Two religious orders utterly failed to deal with abuse for over 40 years
A LITANY of failures in dealing with cases of abuse stretching back four decades have been uncovered at two religious orders.
In the Christian Brothers, the church watchdog said the level of abuse from members of the order was substantial. One brother was returned to ministry after an allegation was made and only 12 brothers were convicted of offences against children.
The National Board for Safeguarding Children in the Catholic Church (NBSCCC) warned: "The number of convictions by the courts, compared to the numbers accused of child abuse, is significantly small."
The Kiltegan Fathers, also known as the St Patrick's Missionary Society, was also inspected and criticised for inadequate recording of allegations, incidents and suspicions.
Concerns were raised as early as 1966 about a missionary's abuse of children in Kenya but he was only stood aside from ministry in 1986.
In a damning review, the NBSCCC revealed that the missionary's victims may number as many as 50. But despite concerns about the priest's behaviour, he was allowed to remain within the order until 2002.
The audit of religious orders was among eight new reports which also covered six Catholic dioceses in the fourth tranche of safeguarding reviews completed by the NBSCCC.
The most damning of the criticisms relate to the Kiltegan Fathers and the Christian Brothers. According to Theresa Devlin, interim CEO of the NBSCCC, the Kiltegan Fathers have "only lately" begun to recognise the need to safeguard children.
The NBSCCC strongly criticised the order, which serves mainly in Africa, saying the abuse of a child on the missions "did not always evoke an empathic response to the experiences of victims" from the leadership.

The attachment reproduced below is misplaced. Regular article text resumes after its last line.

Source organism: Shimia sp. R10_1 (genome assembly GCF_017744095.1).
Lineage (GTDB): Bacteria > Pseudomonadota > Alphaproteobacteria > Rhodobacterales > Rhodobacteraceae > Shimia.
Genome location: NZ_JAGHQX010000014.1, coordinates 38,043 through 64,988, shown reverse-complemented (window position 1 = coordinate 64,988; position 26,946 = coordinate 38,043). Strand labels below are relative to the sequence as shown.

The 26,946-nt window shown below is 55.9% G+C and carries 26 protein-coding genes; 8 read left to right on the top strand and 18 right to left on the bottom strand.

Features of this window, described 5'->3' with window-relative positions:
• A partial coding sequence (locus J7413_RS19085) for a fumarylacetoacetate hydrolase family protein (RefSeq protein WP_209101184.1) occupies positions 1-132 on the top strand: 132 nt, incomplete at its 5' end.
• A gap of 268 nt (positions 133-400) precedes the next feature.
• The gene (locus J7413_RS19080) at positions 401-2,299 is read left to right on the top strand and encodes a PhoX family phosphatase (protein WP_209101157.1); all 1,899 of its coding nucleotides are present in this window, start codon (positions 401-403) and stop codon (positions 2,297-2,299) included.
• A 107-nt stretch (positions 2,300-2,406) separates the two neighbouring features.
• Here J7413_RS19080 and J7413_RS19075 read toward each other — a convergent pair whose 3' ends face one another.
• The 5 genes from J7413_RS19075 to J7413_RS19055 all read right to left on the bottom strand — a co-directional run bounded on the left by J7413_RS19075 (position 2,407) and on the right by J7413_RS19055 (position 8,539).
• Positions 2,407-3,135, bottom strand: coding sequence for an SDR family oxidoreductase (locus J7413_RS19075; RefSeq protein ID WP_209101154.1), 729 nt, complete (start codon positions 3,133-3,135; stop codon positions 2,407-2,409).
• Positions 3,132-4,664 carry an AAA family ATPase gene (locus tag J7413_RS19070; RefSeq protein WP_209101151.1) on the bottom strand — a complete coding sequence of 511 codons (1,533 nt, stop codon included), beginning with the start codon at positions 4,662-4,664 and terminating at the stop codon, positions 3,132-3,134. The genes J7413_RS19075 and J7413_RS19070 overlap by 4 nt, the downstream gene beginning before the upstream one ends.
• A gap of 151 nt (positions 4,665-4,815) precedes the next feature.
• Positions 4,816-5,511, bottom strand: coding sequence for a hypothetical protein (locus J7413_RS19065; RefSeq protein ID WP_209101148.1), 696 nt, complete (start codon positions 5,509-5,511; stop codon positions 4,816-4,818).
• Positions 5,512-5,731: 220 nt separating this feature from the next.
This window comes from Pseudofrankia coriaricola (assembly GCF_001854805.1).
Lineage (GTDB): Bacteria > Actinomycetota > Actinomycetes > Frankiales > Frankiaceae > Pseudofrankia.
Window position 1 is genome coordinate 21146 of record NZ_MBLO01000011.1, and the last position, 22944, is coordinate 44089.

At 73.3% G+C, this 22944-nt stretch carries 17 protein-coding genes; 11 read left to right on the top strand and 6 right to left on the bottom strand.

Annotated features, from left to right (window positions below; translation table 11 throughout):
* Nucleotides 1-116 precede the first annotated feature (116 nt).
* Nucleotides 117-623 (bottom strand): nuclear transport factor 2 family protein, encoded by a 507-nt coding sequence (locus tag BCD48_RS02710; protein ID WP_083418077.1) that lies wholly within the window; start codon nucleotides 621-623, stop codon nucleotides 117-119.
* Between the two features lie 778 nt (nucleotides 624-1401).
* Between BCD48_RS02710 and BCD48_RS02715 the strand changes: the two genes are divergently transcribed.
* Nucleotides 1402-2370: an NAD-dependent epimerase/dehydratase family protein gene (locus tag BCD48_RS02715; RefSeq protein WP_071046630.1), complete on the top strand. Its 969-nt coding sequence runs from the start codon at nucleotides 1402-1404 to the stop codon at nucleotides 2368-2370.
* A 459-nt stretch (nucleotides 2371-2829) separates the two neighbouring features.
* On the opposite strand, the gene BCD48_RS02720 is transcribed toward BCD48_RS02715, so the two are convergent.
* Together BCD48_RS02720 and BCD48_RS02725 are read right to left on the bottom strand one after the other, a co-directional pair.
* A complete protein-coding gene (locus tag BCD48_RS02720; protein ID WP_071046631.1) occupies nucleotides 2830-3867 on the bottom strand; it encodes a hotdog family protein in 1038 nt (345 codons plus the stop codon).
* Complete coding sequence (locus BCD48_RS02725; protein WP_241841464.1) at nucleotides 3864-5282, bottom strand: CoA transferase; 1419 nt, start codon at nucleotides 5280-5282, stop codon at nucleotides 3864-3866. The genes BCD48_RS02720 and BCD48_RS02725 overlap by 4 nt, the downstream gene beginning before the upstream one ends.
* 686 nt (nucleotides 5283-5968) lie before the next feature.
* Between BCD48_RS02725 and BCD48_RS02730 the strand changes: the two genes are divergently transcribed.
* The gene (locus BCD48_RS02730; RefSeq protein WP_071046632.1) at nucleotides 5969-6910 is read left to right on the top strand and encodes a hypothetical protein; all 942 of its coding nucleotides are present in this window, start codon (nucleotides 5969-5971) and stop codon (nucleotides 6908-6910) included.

Fr Seamus O'Neill, leader of the St Patrick's Missionary Society, apologised to victims and said the order had "renewed its commitment to robust child protection standards".
In its audit of the Christian Brothers' day schools, the NBSCCC reported a massive 870 allegations of abuse against 325 brothers, of whom 50 are still alive. Despite the scale of the allegations, just 12 convictions have been secured between 1975 and today.
The files read by the safeguarding reviewers left them "in no doubt that a great number of children were seriously abused by brothers".
Ms Devlin said it was "very clear that the practices of the Christian Brothers in the past were bad. It was horrific. A lot of children were harmed in the care of the Christian Brothers".
But she also acknowledged that there had been "a seismic shift by anybody's standards" since 2008. The reviewers had now seen "total commitment from the Brothers to safeguarding children".
Nearly all the Catholic dioceses in Ireland have now been audited by the NBSCCC. According to Ms Devlin, the reviewers were "very impressed by what they found in Armagh", the diocese of Cardinal Sean Brady. She told RTE there was "a sense of humility with Cardinal Brady" and that he had gathered around him a body of expertise.
Cardinal Brady faced calls to resign in 2011 when a BBC documentary revealed that teenage victims of Fr Brendan Smyth had been sworn to secrecy in the mid-1970s. But that case was not reviewed in the audit of Armagh as it relates to the diocese of Kilmore.
Meanwhile, in the Diocese of Kerry, four new complaints of child abuse have been made against three priests since the review was completed in May. One of these refers to a retired priest living in Kerry who is the subject of an ongoing investigation in the UK.
The Bishop of Kerry was not aware of the allegations until recently, the designated person for safeguarding children in the diocese, Jim Sheehy, confirmed.
In Armagh, as in Down and Connor, Kerry, Achonry, Ossory and Cashel and Emly, safeguarding practices in the past were found not to be good and allegations weren't promptly reported to the civil authorities.